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Biodynamic Wine Making in Chablis

We entered into the depths of the mysterious world of biodynamic wine making during the latest Gourmet Odyssey Wine Discovery Experience day at Domaine Jean-Marc Brocard in Chablis, Burgundy.  
Bidoynamic winemaking using cow horns stuffed with cow dung

The Wine Experience days are a hands-on and practical way for our adopt-a-vine clients to learn more about wine making and the life of a winemaker in the main French wine growing regions.

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Chablis vineyards and terroir

To introduce us to the Chablis wine growing region, we stepped out onto the terrace at Domaine Jean-Marc Brocard to survey the surrounding vineyards.  From this great vantage point Céline Brocard-Guegen, pointed out and explained the differences in terroir between the four local appellations, Petit Chablis, Chablis, Chablis Premier Cru and Chablis Grand Cru, and briefly explained the history of the winery that her father started some 40 years ago with a small plot of vines that were loaned to him.

Walking in the Cbalis Vineyards

We then walked to the Boissonneuse vineyard, home to the Gourmet Odyssey adopt-a-vine plot.  This vineyard was the first of the winery's vines to be converted to organic and biodynamic cultivation.  We were accompanied by Yvonnick, head of biodynamics at Domaine Jean-Marc Brocard, who talked us through the various of stages of working on the vines from pruning to harvesting.   

Explaining De-budding

As always during a Gourmet Odyssey Wine Experience Day, there is some work involved, and the task was to de-bud the vines (ébourgeonnage).  Yvonnick explained the importance of de-budding to improve the quality of the grapes by concentrating the growth and energy of the vines into the future fruit-bearing canes.  He showed us how to select the stems to detach, and which ones were to be left alone.

De-budding - Ebourgeonnage

Each client then set off to find their adopted vines, and began putting into practice what Yvonnick had just explained.  Luckily Céline and Yyvonnick were at hand to guide us, as it's not always as simple as you would think! 

We learnt about how the vines are treated organically, and were also introduced to the world of biodynamics.  The Experience Day was planned to coincide with one of the key biodynamic events that is undertaken at Domaine Jean-Marc Brocard, the digging up of cow horns, filled with cow dung, that have been buried for six months!  First impressions of biodynamic farming are often that it is all a bit of hocus-pocus and wizardry, so you need to keep an open mind and bear in mind the underlying principles of biodynamics, that is to improve the structure of the soil, and to strengthen the natural defenses of the plant from disease.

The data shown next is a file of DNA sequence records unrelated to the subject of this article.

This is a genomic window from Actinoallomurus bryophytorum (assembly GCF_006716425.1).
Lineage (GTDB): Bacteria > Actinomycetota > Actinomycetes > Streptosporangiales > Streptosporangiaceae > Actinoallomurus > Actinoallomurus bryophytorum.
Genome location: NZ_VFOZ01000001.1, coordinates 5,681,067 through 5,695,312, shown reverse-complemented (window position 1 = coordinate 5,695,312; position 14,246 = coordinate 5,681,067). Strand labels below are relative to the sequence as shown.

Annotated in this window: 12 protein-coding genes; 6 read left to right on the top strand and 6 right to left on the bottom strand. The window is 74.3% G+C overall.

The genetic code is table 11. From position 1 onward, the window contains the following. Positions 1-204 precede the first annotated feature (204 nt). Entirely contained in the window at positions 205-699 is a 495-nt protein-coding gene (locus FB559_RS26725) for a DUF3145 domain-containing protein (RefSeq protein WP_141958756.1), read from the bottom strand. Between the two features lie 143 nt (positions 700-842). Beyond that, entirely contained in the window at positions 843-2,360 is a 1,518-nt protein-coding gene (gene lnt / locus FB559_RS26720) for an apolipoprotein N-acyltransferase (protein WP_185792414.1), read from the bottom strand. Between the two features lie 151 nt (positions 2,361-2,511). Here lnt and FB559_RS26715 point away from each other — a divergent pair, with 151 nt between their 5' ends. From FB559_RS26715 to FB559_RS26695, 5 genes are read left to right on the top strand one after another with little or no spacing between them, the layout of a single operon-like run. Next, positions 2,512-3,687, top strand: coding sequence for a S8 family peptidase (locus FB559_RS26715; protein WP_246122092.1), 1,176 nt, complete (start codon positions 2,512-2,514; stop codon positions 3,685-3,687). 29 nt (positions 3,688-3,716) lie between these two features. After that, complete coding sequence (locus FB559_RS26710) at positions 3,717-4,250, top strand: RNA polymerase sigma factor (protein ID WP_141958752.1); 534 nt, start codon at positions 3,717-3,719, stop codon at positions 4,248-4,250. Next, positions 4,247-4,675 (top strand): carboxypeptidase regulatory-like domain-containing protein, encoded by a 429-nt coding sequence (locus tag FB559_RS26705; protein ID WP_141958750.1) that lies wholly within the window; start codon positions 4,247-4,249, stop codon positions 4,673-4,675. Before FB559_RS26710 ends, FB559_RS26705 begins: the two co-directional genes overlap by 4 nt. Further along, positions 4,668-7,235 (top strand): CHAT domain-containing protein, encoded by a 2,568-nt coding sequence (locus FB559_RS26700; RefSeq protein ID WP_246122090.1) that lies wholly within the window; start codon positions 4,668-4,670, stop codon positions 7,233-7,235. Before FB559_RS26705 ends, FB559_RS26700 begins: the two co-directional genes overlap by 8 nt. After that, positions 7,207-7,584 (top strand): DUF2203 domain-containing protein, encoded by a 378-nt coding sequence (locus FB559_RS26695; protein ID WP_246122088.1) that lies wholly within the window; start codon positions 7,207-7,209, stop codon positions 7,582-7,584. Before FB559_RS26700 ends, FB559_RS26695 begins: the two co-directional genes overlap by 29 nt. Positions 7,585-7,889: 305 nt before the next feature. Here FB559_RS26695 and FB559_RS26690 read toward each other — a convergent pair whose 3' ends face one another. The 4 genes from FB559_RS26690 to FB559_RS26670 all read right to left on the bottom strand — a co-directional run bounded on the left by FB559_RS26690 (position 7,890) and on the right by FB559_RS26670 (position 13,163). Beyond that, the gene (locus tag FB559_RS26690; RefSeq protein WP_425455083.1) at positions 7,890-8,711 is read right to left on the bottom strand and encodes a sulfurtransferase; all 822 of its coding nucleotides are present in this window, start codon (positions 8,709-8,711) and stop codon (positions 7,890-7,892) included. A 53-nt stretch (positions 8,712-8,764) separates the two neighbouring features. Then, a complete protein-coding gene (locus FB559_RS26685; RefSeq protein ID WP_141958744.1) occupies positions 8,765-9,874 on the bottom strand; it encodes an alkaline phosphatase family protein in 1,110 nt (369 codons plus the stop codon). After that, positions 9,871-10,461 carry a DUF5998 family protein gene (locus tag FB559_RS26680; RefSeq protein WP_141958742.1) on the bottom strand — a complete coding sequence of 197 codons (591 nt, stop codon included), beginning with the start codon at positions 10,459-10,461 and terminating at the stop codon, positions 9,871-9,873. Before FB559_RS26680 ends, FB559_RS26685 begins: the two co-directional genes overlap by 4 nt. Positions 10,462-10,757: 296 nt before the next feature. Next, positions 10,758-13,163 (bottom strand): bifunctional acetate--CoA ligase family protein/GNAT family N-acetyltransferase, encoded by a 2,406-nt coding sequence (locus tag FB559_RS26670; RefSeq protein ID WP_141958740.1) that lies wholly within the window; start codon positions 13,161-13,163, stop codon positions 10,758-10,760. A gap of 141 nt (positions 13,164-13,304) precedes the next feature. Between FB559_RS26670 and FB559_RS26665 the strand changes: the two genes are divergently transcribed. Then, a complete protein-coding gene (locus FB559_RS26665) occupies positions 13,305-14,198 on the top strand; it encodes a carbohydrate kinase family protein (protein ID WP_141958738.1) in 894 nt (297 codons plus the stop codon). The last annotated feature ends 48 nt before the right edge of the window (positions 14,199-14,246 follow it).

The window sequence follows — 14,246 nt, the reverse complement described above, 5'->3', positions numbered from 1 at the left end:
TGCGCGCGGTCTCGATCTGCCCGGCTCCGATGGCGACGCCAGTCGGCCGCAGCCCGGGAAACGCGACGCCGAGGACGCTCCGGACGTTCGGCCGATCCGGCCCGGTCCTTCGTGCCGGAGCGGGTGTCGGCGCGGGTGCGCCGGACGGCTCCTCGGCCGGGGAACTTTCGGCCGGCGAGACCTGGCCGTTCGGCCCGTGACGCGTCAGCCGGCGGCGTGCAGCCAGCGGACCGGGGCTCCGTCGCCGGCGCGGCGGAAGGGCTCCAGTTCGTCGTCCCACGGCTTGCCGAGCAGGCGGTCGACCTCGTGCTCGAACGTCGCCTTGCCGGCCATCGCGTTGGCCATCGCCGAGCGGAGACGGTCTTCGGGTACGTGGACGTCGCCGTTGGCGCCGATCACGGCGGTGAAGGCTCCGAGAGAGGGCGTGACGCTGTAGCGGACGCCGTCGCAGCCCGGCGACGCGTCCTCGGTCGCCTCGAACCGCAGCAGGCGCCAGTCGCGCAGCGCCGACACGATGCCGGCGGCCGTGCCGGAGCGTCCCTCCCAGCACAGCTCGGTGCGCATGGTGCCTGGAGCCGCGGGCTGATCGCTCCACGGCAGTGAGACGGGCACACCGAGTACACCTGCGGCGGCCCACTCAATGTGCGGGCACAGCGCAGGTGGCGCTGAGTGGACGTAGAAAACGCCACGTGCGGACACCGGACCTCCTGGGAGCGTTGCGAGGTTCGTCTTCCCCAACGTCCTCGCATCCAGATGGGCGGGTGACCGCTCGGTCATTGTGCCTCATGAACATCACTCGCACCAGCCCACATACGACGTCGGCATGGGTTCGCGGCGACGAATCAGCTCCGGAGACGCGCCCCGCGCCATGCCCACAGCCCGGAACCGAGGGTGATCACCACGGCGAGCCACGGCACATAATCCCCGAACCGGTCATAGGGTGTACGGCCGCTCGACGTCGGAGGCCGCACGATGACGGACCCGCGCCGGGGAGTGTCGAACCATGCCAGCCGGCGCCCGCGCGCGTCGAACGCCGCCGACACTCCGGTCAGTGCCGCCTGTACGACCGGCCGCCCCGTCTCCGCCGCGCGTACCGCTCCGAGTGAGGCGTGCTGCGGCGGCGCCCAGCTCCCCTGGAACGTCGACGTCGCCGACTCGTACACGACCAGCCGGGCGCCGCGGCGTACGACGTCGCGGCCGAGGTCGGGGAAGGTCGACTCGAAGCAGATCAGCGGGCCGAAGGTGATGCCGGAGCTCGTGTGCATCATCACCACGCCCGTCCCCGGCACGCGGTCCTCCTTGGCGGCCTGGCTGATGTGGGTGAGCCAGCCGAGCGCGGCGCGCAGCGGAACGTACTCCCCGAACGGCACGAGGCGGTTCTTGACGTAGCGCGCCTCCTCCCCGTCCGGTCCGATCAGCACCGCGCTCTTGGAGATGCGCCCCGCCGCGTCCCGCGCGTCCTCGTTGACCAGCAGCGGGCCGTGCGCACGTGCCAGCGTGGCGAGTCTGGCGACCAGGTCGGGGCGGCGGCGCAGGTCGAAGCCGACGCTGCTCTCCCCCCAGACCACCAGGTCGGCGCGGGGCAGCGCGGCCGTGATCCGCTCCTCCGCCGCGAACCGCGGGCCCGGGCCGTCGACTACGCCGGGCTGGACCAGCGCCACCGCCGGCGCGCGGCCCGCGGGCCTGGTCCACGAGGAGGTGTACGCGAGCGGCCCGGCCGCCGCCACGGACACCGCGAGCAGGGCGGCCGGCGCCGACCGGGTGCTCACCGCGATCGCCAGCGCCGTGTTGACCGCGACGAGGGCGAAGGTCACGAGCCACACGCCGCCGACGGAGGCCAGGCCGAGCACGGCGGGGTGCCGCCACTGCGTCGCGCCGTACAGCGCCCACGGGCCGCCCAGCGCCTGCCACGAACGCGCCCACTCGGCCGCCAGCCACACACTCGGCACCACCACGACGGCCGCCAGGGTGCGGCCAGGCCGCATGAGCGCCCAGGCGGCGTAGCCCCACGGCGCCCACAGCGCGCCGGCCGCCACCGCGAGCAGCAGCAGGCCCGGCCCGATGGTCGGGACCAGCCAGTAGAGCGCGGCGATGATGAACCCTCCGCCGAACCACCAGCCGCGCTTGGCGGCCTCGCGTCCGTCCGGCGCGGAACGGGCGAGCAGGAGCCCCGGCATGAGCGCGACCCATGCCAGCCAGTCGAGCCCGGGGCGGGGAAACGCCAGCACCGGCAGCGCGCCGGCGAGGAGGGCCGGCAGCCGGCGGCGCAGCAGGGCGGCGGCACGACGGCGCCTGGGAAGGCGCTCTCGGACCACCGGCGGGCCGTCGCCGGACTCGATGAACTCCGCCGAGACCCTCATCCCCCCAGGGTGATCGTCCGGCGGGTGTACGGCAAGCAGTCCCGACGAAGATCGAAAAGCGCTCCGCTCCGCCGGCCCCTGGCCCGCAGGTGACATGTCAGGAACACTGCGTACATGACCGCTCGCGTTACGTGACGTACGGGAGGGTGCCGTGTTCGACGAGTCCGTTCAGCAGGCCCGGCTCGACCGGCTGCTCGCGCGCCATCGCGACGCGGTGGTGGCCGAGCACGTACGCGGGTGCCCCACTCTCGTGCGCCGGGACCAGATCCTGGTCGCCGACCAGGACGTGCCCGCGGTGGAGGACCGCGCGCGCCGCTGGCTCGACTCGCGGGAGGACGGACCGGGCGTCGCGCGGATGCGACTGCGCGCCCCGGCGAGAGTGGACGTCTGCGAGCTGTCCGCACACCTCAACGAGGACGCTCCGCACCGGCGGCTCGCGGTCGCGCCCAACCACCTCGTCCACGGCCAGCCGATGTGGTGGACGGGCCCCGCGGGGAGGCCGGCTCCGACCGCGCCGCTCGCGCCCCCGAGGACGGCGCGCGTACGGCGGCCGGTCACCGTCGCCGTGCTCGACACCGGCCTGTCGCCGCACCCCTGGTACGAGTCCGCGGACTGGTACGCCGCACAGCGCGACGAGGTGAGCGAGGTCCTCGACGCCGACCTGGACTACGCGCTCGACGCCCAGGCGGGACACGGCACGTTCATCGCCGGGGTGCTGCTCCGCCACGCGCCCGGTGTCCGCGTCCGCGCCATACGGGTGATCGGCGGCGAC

Unearthing the buried cow horns

The cow horns had been interred in the fertile grounds of the old priory in Chablis that also belongs to the Brocard family. During the six months the cow manure ferments to form a fibrous super concentrated compost, that when mixed with collected rainwater and spread amongst the vines, helps to improve the soil structure and enhance the life of micro-organisms.

Emptying the cow horns

Our job was to remove the fermented cow dung from the horns.  Not as smelly and dirty a task as you might think!  In fact the cow dung has a sweet and rich aroma!

Wine tasting Petit Chablis, Chablis, Chablis Premier Cru and Chablis Grand Cru

Intrigued, amazed, disbelieving, no one was left indifferent as we returned to the winery to finally taste some of the wines from Domaine Jean-Marc Brocard, including the Petit Chablis Sainte Claire 2009, Chablis La Boissonneuse 2009, Chablis Premier Cru Vau de Vey 2009, Chablis Premier Cru Vaulorent 2008, Chablis Grand Cru Valmur 2008 and ending with the Chablis Grand Cru Les Preuses 2009.


During the meal of local Chablis charcuterie and cheese, we continued the wine tasting with a Chablis Premier Cru Montmains 2002 and the domaine's Irancy 2008 red wine.

Wine Tasting from the fermentation vats

The afternoon finished with a tour of the fermentation hall to see the mix of oak and stainless steel vats that are used to ferment and age the wines.  A final tasting was in store of the unfinished 2010 wines, direct from the vats!

Many thanks to Yvonnick and Céline for giving us an insight into the life at the winery, and for introducing us to the weird and wonderful world of biodynamic winemaking!

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The Gourmet Odyssey Wine Experience

Adopt a Vine in France and Follow the Making of Your Own Wine !

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